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Archive for April 28th, 2010

Update: As I hit post, I realized that billyblog has links to video, running transcripts, et al. from the conference. Soak it up.

I got to attend the first discussion session at the Fiscal Sustainability Counter-Conference today, which was led by Bill Mitchell, who blogs at billyblog. If you read the comment threads here, then you’ll be familiar with the arguments. Basically, because governments issue fiat currency and collect taxes in that currency, they can afford to deficit spend as much as they please. The goal, the panelists argued, is full employment. Deficits are not costly- instead, allowing a key productive asset (labor) to go underutilized is an unrecognized huge opportunity cost. The government can spend and hire so long as there are enough resources to tap into. The government must balance the private sector, which does not always do its job.

I find these arguments compelling. They stem from the growing field of modern monetary theory, about which I’m learning more with every passing week. It’s becoming clearer to me that deficit and debt hysteria, is exactly that. Of course, the dialogue in our country is so far to the right in this debate that these ideas find little airing. “Serious” economists are required to sabre-rattle about deficits, and propose solutions for decreasing them- full employment is an utter afterthought.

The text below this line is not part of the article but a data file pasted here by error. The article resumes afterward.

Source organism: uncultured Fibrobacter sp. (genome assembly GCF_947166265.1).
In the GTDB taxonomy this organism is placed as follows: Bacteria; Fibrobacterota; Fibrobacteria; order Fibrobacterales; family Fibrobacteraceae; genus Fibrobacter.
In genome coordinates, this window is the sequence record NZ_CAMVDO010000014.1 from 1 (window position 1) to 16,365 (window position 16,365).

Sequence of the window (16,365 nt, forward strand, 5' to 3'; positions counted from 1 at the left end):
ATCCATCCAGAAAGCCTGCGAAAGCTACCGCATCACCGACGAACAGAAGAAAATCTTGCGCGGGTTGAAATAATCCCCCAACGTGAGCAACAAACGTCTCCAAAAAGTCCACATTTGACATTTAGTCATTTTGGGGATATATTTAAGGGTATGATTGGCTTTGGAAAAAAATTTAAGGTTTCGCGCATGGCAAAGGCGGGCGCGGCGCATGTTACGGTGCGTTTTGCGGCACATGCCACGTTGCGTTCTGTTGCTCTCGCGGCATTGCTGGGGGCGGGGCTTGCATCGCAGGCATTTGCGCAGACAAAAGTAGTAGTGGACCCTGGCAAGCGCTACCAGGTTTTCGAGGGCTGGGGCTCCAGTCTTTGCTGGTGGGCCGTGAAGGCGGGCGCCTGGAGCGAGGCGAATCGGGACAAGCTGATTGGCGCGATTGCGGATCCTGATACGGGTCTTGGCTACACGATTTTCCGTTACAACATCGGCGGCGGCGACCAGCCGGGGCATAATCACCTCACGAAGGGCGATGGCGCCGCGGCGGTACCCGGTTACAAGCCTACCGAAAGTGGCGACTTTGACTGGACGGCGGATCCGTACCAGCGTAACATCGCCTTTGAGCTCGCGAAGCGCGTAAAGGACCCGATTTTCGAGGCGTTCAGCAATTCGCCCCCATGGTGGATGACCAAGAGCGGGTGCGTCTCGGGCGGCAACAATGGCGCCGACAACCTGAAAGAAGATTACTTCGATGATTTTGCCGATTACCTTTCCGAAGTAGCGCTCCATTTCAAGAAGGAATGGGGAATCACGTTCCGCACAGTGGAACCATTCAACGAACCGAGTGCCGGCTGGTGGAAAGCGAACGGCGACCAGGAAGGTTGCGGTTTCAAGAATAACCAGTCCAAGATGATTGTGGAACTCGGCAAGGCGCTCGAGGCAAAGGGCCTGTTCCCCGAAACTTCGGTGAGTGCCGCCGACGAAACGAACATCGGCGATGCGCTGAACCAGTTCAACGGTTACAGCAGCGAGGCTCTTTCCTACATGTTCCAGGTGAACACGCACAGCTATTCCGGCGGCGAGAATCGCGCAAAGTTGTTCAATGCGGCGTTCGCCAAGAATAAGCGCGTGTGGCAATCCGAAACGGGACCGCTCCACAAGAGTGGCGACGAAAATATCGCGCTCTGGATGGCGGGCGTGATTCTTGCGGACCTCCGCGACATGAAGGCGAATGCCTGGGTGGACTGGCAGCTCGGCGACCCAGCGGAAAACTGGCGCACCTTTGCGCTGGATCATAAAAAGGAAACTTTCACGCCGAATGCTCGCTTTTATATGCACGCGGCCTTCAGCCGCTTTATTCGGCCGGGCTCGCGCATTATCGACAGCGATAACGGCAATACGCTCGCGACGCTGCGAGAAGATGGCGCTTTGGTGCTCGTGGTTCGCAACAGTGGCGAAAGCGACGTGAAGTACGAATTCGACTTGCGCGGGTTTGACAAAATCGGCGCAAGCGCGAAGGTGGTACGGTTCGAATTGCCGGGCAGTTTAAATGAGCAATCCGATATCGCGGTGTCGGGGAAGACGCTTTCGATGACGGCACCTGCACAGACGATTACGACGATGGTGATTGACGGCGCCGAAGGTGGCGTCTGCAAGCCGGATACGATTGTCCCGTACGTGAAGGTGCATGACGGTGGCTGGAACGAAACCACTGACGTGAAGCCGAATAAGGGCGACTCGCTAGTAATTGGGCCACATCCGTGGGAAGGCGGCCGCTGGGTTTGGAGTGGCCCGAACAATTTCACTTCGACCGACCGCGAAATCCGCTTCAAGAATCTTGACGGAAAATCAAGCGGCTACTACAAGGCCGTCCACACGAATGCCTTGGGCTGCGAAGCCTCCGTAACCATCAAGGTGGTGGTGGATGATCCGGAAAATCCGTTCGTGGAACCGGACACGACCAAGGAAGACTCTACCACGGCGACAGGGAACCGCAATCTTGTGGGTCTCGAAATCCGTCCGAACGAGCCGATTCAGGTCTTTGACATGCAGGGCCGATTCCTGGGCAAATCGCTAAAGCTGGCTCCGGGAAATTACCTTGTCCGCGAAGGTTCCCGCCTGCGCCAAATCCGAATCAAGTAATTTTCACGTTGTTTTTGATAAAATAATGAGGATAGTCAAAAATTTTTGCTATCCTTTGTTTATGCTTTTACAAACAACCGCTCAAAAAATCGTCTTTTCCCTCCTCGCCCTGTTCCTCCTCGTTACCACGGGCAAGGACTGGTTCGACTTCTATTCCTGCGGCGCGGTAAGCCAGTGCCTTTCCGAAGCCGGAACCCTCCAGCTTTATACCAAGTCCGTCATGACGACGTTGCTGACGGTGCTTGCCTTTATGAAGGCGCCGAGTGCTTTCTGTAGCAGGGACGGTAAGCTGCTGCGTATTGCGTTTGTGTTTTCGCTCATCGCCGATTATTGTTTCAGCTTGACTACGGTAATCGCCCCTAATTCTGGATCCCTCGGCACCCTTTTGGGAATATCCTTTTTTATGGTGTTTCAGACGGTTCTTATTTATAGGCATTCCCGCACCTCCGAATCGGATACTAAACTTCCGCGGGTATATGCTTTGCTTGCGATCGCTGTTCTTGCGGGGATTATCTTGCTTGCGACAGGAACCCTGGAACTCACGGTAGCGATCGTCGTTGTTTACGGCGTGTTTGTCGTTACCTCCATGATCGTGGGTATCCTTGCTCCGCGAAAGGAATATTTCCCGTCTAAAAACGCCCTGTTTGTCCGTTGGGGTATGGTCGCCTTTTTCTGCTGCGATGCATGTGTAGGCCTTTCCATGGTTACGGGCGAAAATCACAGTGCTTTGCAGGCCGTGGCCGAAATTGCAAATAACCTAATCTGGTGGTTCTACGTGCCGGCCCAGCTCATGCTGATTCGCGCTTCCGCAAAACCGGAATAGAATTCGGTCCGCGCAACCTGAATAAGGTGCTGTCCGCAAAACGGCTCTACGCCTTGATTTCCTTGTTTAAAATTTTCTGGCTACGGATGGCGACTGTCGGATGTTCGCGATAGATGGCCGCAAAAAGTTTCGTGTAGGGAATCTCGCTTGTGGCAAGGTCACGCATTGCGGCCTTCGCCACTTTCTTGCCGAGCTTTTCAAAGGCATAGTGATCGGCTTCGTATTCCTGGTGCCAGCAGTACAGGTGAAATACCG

Mitchell pointed to Australia, his home country, as an example of the opportunities that exist. By pursuing what amounted to full employment policies in the 1950s, the government grew the economy, and budget deficits did not strangle anything. The OPEC scare brought an end to these policies, but under false pretenses, as the supply constraints were completely exogenous to the budget situations of governments. Nevertheless, fears of inflation, which Mitchell and others argued is only a threat under full employment, have prevailed such that decades later, the rhetoric of deficit hysteria still dominates.

Mitchell and others argued that a real marketing campaign needs to occur- I suppose this is my contribution to it. Possible memes to spread the word: we don’t owe the debt, we own it; for the non-government sector to run a surplus (or save), the government must run deficits. At the country level, clearly some, if not most countries, must run deficits. I think the opportunity cost line of thinking may be another way to reach economists.

So, this is the agenda for full employment. I know there are counter-arguments to this line of thinking from both the left and the center, but those are for another day. As hard as it is to reason with neoclassical economists on these issues, it will be even harder to reason with politicians. However, that’s a fight I don’t really want to think about right now.

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